It might be a Monday, but I’m dancing my touchdown dance anyway. Not just for surviving another Thanksgiving/Black Friday double shift in retail, mind you (I already celebrated that…with alcohol and a few levels of Ratchet and Clank).
No, the reason I’m rejoicing is because this year, I volunteered to help judge for the 2017 Rainbow Awards, and I sent in my final review a few hours ago!
What are the Rainbow Awards, you ask? It’s a celebration of LGBT+ literature, full of diverse relationships and genres. Participants can enter their novels into the contest by donating to one of many LGBT+ charities, and then judges volunteer to read as many books as they’d like (in whatever genres they’d like, so they can avoid reading genres they prefer to avoid), rating each book in terms of Plot Development, Setting Development, Character Development, and Writing Style. There’s also a cover contest as well! There’s more information here if you’re interested in the details, either as a participant or judge for next year.
I ended up reading and reviewing fifteen books this year, which ended up being a lot of fun. I’d been in a reading funk for the past couple years, so being pushed to finish a bunch of books spanning different genres really helped overcome that. Especially since I’m usually not the sort to read anything too far outside of the sci-fi/fantasy genres, but I ended up with a lot of contemporary romances, mysteries, and thrillers that I really enjoyed.
One thing that really impressed me about the entries I read was the sheer diversity of it all. Most of the relationships presented were M/M, but I also got to read some lovely F/F anthologies, relationships with trans* and asexual characters, and even a polyamorous triad. Plus, a lot of the characters came from diverse ethnicities and backgrounds, and even positive portrayals of protagonists with mental illnesses, HIV+, and more. Healthy relationship practices like consent and boundaries were also explored in nearly every story, often so naturally that it didn’t even waylay the plot. It was so wonderful to read such inclusive fiction!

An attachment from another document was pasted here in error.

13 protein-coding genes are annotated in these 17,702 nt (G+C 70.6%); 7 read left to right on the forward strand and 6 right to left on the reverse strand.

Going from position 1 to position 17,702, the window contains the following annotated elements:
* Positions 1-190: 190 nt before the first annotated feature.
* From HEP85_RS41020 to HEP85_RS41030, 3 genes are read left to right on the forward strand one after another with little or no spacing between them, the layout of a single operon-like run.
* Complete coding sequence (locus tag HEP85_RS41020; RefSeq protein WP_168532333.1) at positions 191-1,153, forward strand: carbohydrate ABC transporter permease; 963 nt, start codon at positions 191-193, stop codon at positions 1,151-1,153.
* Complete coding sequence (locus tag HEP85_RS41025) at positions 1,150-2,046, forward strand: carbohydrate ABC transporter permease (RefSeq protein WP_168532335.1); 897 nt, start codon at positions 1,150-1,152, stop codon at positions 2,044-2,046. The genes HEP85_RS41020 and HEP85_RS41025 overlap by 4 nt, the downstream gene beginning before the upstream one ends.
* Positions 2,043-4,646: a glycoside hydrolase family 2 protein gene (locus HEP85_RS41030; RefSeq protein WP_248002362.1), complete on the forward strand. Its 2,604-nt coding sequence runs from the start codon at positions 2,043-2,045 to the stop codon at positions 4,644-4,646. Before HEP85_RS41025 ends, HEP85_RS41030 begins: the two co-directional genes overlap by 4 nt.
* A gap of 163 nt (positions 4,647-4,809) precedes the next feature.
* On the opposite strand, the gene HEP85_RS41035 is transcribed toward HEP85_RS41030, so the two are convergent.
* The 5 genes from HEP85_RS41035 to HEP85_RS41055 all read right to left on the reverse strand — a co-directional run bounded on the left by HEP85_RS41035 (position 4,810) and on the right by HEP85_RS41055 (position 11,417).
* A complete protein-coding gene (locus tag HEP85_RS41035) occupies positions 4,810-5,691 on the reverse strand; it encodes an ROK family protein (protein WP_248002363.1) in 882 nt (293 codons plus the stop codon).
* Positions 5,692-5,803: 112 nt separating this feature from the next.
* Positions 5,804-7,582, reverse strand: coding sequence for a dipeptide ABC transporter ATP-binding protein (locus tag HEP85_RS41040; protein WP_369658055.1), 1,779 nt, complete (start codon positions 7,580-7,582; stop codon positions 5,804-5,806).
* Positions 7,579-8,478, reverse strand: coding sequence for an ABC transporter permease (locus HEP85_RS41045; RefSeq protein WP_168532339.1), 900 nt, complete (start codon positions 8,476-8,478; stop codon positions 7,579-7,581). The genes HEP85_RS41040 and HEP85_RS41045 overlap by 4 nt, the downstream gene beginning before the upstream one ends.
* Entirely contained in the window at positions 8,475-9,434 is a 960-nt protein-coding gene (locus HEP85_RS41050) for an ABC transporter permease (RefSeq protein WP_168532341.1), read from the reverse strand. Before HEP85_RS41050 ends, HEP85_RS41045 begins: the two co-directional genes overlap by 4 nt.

Also, since I’m a craft-analyzing nerd (thank you, copious college lit classes), I have to say, I had so much fun analyzing the techniques of all these authors. How did two authors manage to perfectly balance romance and danger, especially when one wrote a city-based thriller while the other presented a countryside recovery tale? Why did one book’s discussions of mental illness or magic feel dry and forced, while another by the same author was fresh and invigorating? What were the pros and cons of this book being split into five novella-esque sections, and how the hell did the author manage to make me flip my opinion on a sadistic prison leader? Did one author really manage to write two different short stories about heartbroken lesbians traveling Alaska without them being at all repetitive?! Why was nearly every story in the lesbian ghost story anthology so PERFECT?
I’m still basking in the glow of review-finishing achievement, especially since I left on a high note of a damn good book. I’m already looking forward to judging next year’s round of books—and seeing my own in the running, because “Bones and Bourbon” will be ready to rumble by the time the Rainbow Awards 2018 is open for business. Until then, I’ll wait and see which books manage to win this year, and resume posting my own reviews on Goodreads.
In the meantime, many thanks are in order. Most of all to Elisa Rolle, for all her hard work in managing these awards, from finding the books to herding all the judges and rounding up the reviews. To the judges who helped review all those entries, and to all the teams and publishing houses behind each book. And especially thank you to all the authors who participated and gave us readers all this wonderful rainbow of books to read from.
In this contest, everyone’s a winner.